The St. Lucia Parliament Tuesday night gave the green light for the island to have the Trinidad-based Caribbean Court of Justice (CCJ) as its final and highest court, replacing the London-based Privy Council.
All 13 government legislators who were present when the vote was taken supported the motion. Opposition Leader Allen Chastanet, who had earlier walked out of the Parliament during a debate on another matter, did not participate in the CCJ debate.
The government needed a three-fourth special majority of the 17-member Parliament to amend through the Constitution of St. Lucia Amendment Bill 2023 and, according to the Speaker Claudius Francis, the requirement was met when all 13 government members voted in support of the motion that had been tabled by Prime Minister Phillip J Pierre.
Two government legislators are out of the country on official business
“It is a sad day that a former prime minister is not in the House to debate this bill,” Pierre said, adding that it showed the “scorn and contempt” Chastanet had for the population.
But speaking on a radio programme earlier, the United Workers Party (UWP) leader defended his decision to walk out, saying that he represents thousands of people and would not be “silenced” by a “bias” Speaker.
“People want to hear a different opinion and I am being denied the opportunity to speak,” Chastanet told radio listeners. “I am not going to allow the voice of the Leader of the Opposition to be marginalized.”
“There needs to be a challenge to what’s going on with the CCJ but I can’t do it alone,” he added, urging the population to express their feelings about the situation as well as the need for a referendum.
But government legislators, including former prime minister Dr. Kenny Anthony who drafted the CCJ legislation when he served as the counsel general of the Caribbean Community (CARICOM) Secretariat in Guyana, brushed aside the call, saying that the St. Lucia Constitution makes no requirement for a referendum before acceding to the CCJ.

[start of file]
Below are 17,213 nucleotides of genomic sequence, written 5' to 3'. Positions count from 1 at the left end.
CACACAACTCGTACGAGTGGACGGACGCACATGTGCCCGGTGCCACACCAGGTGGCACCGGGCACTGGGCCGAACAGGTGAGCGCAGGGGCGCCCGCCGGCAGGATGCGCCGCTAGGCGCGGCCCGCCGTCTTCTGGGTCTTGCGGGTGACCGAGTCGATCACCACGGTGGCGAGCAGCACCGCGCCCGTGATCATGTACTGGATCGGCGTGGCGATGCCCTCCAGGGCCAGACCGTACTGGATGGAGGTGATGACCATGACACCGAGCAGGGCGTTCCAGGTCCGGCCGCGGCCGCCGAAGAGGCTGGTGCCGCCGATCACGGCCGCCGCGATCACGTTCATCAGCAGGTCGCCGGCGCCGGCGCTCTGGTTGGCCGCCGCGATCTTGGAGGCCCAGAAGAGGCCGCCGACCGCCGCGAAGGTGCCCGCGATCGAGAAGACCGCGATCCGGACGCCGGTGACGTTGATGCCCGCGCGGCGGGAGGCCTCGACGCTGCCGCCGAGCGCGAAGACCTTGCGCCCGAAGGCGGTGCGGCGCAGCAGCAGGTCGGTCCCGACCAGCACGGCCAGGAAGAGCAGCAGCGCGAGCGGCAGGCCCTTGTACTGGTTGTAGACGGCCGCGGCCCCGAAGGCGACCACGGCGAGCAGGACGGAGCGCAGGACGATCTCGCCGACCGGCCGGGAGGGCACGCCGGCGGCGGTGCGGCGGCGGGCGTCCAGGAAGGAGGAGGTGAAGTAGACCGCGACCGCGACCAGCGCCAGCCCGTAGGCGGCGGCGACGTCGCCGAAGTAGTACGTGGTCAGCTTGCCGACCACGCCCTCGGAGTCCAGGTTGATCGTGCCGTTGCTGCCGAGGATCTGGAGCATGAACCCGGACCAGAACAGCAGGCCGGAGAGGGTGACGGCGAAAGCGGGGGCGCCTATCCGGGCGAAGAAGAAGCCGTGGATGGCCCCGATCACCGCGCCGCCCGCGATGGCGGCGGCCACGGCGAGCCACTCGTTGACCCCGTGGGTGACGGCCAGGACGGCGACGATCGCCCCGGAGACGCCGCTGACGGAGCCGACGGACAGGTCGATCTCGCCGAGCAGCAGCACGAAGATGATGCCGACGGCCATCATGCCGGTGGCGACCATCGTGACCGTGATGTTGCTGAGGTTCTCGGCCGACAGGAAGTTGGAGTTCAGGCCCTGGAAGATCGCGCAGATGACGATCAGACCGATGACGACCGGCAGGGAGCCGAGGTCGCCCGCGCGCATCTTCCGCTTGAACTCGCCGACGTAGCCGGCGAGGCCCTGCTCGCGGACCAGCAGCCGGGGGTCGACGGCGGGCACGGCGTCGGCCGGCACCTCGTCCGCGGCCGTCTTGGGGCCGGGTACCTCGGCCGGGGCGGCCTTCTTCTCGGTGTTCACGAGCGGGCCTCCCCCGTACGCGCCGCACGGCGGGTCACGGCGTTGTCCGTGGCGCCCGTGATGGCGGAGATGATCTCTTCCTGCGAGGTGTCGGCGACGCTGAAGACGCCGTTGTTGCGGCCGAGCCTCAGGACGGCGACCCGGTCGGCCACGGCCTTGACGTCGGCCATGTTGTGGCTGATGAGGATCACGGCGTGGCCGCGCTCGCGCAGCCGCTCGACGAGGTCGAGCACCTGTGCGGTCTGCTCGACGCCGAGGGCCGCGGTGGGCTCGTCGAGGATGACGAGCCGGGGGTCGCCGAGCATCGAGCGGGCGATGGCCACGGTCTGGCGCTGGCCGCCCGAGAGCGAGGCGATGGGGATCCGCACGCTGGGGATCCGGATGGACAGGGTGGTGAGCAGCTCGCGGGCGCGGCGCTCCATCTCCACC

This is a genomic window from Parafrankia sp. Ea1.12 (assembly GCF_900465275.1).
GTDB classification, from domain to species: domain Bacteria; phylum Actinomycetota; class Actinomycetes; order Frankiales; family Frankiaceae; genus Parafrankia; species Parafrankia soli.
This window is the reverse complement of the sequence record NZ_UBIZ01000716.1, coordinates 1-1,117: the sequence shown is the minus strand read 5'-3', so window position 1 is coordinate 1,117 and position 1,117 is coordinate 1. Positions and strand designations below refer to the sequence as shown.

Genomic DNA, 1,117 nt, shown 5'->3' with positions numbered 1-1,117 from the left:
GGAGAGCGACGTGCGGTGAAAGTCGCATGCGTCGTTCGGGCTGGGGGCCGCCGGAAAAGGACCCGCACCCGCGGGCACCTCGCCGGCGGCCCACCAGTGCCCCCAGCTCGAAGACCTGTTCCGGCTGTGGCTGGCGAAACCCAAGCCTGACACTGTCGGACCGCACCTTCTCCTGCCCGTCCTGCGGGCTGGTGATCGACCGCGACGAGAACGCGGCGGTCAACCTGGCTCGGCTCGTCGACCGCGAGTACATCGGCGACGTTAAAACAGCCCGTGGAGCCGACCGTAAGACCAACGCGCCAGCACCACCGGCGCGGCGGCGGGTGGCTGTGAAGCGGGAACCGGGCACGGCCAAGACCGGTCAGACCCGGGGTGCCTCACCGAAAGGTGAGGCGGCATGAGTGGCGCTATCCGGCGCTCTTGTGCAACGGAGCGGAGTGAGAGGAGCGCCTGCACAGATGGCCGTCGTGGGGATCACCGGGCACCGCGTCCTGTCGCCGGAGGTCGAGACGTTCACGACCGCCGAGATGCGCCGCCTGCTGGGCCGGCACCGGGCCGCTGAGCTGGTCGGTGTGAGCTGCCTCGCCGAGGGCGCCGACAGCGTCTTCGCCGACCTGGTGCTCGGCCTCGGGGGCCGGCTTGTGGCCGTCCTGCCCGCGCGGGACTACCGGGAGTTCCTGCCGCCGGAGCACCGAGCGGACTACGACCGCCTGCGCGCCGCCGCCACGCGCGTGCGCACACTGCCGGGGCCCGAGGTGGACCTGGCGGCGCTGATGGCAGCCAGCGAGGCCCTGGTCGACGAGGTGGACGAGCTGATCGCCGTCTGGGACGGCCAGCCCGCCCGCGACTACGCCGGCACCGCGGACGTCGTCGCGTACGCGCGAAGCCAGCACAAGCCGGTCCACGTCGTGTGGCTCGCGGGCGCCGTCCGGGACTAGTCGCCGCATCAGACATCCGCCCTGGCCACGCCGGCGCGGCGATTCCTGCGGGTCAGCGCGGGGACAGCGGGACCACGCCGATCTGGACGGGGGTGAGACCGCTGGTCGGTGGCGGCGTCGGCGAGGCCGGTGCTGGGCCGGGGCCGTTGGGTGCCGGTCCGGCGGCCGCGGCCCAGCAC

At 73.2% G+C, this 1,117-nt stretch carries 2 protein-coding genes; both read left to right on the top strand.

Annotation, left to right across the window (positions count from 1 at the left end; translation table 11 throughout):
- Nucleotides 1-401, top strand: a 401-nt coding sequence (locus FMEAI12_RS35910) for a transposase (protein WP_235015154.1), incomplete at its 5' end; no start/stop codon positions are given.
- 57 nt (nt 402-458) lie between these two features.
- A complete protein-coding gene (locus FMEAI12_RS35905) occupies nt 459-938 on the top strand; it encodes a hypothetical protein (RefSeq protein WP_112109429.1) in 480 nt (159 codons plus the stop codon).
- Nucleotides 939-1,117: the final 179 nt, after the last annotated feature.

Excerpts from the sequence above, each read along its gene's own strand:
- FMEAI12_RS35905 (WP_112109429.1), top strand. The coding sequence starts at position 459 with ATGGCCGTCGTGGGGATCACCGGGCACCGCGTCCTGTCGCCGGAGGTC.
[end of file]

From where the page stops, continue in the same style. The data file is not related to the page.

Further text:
Prime Minister Pierre said he intends to write the British government providing an update on the move towards the CCJ in keeping with the agreement reached when the island attained political independence from Britain 44 years ago.
In addition, he said he would also be informing former Jamaica prime minister PJ Patterson, who in earlier correspondence had expressed confidence in St Lucia’s move and the experience of Anthony to help guide the process
He said he would inform Patterson that “Kenny did give us a lot of his knowledge and we did pass the bill”.
Pierre said passage of the legislation made St. Lucia “part of history, and the history books will record that on the 28th of February, St. Lucia broke the shackles of colonialism”.
Earlier, another former prime minister, Stephenson King, a senior member of the present administration, said he was pleased that the island was moving towards the regional court.
“This amendment is doing one simple thing and that is bringing justice to the people of St. Lucia and the Caribbean,” he said.
King said an ordinary person would need approximately EC$130,000 to access the Privy Council.
He said the ordinary man in the street was “begging for justice”.
“All he wants is an opportunity to reach the highest court as it exists,” King said. “As it exists now, it is not only far on distance but also far on costs. I am proud of this moment…which I believe will make the entire country proud moving forward.”
St. Lucia becomes the fifth CARICOM country to make the CCJ its final court, joining Barbados, Belize, Guyana and Dominica.
All 15 CARICOM countries have also signed on to the original jurisdiction of the CCJ that also serves as an international tribunal interpreting the Treaty of Chaguaramas which governs the regional integration movement.